Currently an “engineering performance coach” because “transformation” and “Agile” are now toxic. In the past, “Transformation lead”, “Agile Coach”, “Programme Manager”, “Project Manager”, “Business Analyst”, and “Developer”. Did some stuff with the Agile Community. Put the “Given” into “Given-When-Then”. Discovered “Real Options” View all posts by theitriskmanager

6 responses to “Responding to Change over Following a plan.

  • Five Blogs – 25 March 2014 | 5blogs

    […] Responding to Change over Following a plan Written by: Chris Matts […]

  • rondon

    The fifth ‘quadrant’ is disorder not unorder. The furthest edge of Chaos is unordered. I was at a book club discussing the book ‘Switch’ last night and puzzling over why (and I appreciate it being mostly in hindsight) a ‘clearly defined goal’ is such a powerful force, even in a complex, emergent situation, as without it, there is less commitment.

  • Glass Case Planners | worldofchris

    […] was when reading one of Chris Matts’ blog posts that it struck me that what Reinertsen was describing was the difference between complicated work […]

  • The Agile Manifesto – Essay 1: Value and Values | Agile Advice

    […] Responding to change over following a plan – by Chris Matts […]

  • The Agile Manifesto – Essay 1: Value and Values | All About Agile

    […] – by Renee Troughton Customer collaboration over contract negotiation – by Jared Richardson Responding to change over following a plan – by Chris Matts Try out our Virtual Scrum Coach with the Scrum Team Assessment tool – just $500 for a team to get […]

  • The Agile Manifesto – Essay 1: Value and Values | Project Management Buzz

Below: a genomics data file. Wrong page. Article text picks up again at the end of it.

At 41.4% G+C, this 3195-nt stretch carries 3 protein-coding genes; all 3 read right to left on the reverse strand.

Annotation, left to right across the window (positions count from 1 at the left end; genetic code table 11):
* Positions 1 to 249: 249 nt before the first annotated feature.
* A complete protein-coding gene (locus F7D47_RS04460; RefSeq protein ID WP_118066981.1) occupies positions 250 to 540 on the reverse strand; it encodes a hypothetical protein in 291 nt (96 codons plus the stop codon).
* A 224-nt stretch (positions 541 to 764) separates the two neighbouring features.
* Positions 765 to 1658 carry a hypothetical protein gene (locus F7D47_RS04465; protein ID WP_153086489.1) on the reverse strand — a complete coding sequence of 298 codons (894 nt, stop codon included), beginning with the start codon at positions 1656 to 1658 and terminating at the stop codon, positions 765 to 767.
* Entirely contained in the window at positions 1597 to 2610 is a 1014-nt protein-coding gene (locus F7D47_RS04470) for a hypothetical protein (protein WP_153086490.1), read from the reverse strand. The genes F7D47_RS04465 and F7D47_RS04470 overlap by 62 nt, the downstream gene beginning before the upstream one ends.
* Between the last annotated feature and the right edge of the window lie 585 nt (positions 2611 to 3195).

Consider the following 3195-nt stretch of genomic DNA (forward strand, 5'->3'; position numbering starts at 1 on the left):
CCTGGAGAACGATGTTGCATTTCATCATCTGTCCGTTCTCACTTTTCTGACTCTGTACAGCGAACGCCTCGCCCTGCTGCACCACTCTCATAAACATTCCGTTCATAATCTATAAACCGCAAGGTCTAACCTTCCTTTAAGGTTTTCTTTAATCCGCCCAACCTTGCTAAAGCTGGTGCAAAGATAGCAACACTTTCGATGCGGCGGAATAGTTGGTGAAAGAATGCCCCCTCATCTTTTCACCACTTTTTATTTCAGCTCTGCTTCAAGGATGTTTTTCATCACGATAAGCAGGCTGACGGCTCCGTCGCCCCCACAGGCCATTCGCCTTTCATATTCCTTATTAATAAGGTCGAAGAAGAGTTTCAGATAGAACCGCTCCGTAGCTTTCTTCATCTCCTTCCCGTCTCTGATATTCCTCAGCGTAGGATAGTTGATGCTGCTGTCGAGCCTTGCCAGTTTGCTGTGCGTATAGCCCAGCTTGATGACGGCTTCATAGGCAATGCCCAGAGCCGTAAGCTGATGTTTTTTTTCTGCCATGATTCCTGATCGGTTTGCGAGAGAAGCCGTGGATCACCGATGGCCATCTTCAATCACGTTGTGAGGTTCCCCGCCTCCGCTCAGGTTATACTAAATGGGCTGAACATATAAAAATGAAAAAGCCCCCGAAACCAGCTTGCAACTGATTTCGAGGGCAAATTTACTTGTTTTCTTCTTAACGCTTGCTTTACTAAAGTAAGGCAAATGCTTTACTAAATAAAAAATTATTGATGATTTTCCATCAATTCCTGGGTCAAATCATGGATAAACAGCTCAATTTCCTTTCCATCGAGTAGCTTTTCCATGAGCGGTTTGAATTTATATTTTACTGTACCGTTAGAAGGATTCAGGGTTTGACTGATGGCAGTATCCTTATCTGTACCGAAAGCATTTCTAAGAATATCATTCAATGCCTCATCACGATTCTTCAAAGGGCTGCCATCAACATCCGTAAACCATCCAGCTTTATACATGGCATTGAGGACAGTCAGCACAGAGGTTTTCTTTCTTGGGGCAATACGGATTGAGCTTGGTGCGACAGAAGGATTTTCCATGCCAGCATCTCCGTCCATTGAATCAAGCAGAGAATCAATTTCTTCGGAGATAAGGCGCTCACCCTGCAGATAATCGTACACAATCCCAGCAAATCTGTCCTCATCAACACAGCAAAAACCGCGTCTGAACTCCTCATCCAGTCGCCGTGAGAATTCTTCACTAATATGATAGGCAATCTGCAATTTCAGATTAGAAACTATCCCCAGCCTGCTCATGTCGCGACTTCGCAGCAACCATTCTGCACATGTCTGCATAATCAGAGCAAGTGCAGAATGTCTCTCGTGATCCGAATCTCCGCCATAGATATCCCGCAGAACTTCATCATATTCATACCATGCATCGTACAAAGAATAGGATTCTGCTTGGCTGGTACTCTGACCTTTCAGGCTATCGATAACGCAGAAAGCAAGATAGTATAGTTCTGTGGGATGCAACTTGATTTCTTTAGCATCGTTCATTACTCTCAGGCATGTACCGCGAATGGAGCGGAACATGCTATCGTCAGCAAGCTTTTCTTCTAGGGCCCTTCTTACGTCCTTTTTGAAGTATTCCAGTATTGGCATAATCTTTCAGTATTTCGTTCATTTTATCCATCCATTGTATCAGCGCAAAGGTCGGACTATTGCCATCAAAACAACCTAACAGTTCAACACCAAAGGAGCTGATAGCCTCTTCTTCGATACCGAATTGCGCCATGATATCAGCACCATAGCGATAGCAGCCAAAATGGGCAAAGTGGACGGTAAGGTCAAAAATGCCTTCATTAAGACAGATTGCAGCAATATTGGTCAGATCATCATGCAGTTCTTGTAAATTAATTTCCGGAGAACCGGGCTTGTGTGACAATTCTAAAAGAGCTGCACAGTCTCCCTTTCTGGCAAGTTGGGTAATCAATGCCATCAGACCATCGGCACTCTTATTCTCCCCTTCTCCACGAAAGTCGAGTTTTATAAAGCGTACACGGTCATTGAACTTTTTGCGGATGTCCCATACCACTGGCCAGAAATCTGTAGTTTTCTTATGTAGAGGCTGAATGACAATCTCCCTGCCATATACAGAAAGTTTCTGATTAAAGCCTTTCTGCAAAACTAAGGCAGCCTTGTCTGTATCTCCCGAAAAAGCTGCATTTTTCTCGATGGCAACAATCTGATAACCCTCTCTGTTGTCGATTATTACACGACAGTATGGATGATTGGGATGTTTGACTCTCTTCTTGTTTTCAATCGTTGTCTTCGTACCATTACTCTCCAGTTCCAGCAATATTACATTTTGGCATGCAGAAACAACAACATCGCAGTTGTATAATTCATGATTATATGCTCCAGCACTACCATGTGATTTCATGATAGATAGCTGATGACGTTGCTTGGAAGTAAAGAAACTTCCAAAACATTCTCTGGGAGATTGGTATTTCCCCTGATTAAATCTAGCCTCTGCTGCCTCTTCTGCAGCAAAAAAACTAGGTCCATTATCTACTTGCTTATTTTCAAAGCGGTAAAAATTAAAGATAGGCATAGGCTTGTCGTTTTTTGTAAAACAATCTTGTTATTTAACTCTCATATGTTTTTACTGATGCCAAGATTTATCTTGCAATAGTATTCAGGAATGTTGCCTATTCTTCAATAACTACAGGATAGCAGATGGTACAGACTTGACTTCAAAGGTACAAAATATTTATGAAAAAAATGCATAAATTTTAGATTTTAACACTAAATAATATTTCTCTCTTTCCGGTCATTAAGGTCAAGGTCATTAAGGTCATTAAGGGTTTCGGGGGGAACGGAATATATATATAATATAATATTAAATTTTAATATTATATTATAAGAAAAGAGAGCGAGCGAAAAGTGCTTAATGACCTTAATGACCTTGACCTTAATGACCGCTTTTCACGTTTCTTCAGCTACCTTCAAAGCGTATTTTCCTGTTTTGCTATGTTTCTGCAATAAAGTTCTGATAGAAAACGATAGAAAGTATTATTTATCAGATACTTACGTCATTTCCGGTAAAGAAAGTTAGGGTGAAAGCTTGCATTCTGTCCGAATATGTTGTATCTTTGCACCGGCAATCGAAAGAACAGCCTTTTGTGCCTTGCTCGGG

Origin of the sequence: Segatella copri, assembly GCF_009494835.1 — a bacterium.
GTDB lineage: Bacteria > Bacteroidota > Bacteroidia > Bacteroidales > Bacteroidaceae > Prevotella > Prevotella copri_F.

[…] What is Agile? In 2001, 17 people got together for a world-changing discussion about software development. They tried to find the common values and principles by which people could do better at the work of software development, which was in a terrible crisis (and still, to some extent is). They were successful in that they created a list of 4 values and 12 principles to guide people trying to find better ways of developing software: the Agile Manifesto was born. Now, nearly 14 years later, Agile software development has become well-known (if not well-practiced) throughout the business world. In fact, the concepts of Agile software development have been extended through to many other fields as diverse as mining, church management, personal time management, and general corporate management. In the process, there has also been a growing recognition of the relationship between Agile values and principles and those of Lean thinking. It is time to think about the concepts behind the values and principles. To acknowledge that the Agile Manifesto (for software development) can be re-stated at a much deeper level. To abstract Agile software development to Agile work in general. This is my goal over a series of essays about the Agile Manifesto. Let’s start with an analysis of the values of the Agile Manifesto in relationship to the concept of “value”. The Agile Manifesto Values In the Agile Manifesto we can read the four values: Individuals and interactions over processes and tools Working software over comprehensive documentation Customer collaboration over contract negotiation Responding to change over following a plan While a few of these already are quite general, let’s dig a bit deeper by starting with the second value, “working software over comprehensive documentation”. What does this value really refer to? Why do we care about software over documentation. Why “working” vs. “comprehensive”? This is where Lean thinking can help us. The notion of “customer value-added” or just value added work is any work that changes the form, fit or function of that which you are delivering and simultaneously is work that a customer would pay for independently of all the other activities and results you may be spending time on. In this specific example of software and documentation, we can try to imagine what it would be like to say to a potential customer, “we can give you documentation for our software, but we won’t be able to give you the actual software itself… but we’d still like to be paid.” I’m sure it will be clear that it would be a very unusual customer who would agree to such a proposal. Thus, we see that the value of software development activities is in producing the software itself, and the documentation is by necessity of secondary importance. But what if we are writing a book of fiction? Surely this is documentation! But, it is not. To make the analogy to the type of documentation mentioned in the Agile Manifesto, we would sell a book not just with the story itself, but also with in-depth instructions on how to use a book, how to read, how to interpret our feelings as we read, etc. And not just that, but we would also provide a set of notes to the publisher about exactly how we wrote the book: the time and place of each paragraph written, our original outlines, our research including much that was thrown away, all our conversations with people as we struggled to sort out various plot, character and setting elements, and possibly even all our edits that we had thrown away. This is the documentation to which, by analogy, the Agile Manifesto is referring. Perhaps now we can look at a connection between the first value and the second value of the Manifesto: that documentation, tools and processes are all much of the same thing. They all belong to the same abstract category, namely, the means used to achieve a particular end. Of course, we all know that both the means and the ends are important, although we may not all agree on their relative importance. Nevertheless, we can probably agree on some extreme outliers that will help us come to the point I wish to make. For example, we can agree that killing someone merely to get to the front of the grocery store line and save a minute or two of time is an extreme case where the end clearly does not justify the means. Likewise, we can also agree that refusing honestly given help out of a desire for independence when it ends with the death of our children by starvation is putting means too much in the fore. Balance is required, therefore. The Agile Manifesto acknowledges this balance by its epilogue to the values, “That is, while there is value in the items on the right, we value the items on the left more.” The other two values of the Agile Manifesto which mention contract negotiation and following a plan are similarly pointing out activities of the means that are non-value added, in Lean terms. The Agile Manifesto, is stating four values, is, quite directly, pointing to those things which in life are fundamentally of value as ends, not just as means. Individuals and interactions, working software, customer collaboration and responding to change, are all valuable. In order to abstract away from software, then, and create a more general statement of the nature of Agility, we need to explore the idea of value. The Idea of Value If we are in business, determining value, while possibly complicated, is not usually too obscure an effort. We look at exchanges of money to see where the “market” agrees there is value. The price of a product or service is only representative of value if someone will actually pay. Therefore, businesses look at return on investment, profit margins and the like to determine value. Similarly, in other types of markets such as the stock market, value is determined by an exchange of money. But underlying this exchange of money is a decision made by an individual human being (or several, or many) to refuse all the other potential uses of that money for the one specific use of making a particular purchase. This choice is based on all sorts of factors. In economics, we talk about these factors mostly in rational selfish terms: what sort of benefit does the purchaser get from the purchase. Factors such as risk, short-term vs. long-term, net present value, trade-offs, etc. certainly can play a role in such decisions. But in business (and in particular marketing and sales), we know that there are also lots of non-rational forces at work in deciding to spend money on a particular something. Value, therefore, has a great deal to do with how a particular person both feels and understands the current proposed “investment” opportunity. Feeling and understanding arise from many specific factors, as discussed, but what can we say generally about feeling and understanding? They are internal states of a person’s mind (or heart, if you like). Those internal states have been the subject of much discussion in the realm of psychology, sociology, economics, and philosophy. But quite simply, those internal states are greatly determined by perception. How a person perceives a situation is the immediate general factor that determines those internal states. Of course, perception is a general term that includes sensory perception, but also the kinds of prejudices we have, the categories into which we place things conceptually, the internal language we use to describe things, and our existing emotional and mental constructs. So, fundamentally, value is perceived depending on all these perceptual factors. The Agile Manifesto authors, therefore, had (and perhaps still have) a perception of value which places individuals and interactions, working software, customer collaboration and responding to change all in a position of more value than those other items. But this perception of value may not be in alignment with other people’s perception of value. Still, we can see already in 13 short years that there is broad, if not universal, agreement on these statements of value. Why is this? Why has Agile become so popular over a relatively sustained length of time with a trajectory that still seems to have it growing in popularity for years to come? Agile values address a deep need in people in the software development discipline and indeed, by analogy, into much of the work world. In my next essay on the Agile Manifesto, we will take a look at some examples of abstracting the Agile Manifesto to non-software work. If you know of attempts to do this, please let me know in the comments!!! Some links to commentary on the values of the Agile Manifesto while you wait for my next essay instalment!… Individuals and interactions over processes and tools – by Mark Layton Working software over comprehensive documentation – by Renee Troughton Customer collaboration over contract negotiation – by Jared Richardson Responding to change over following a plan – by Chris Matts […]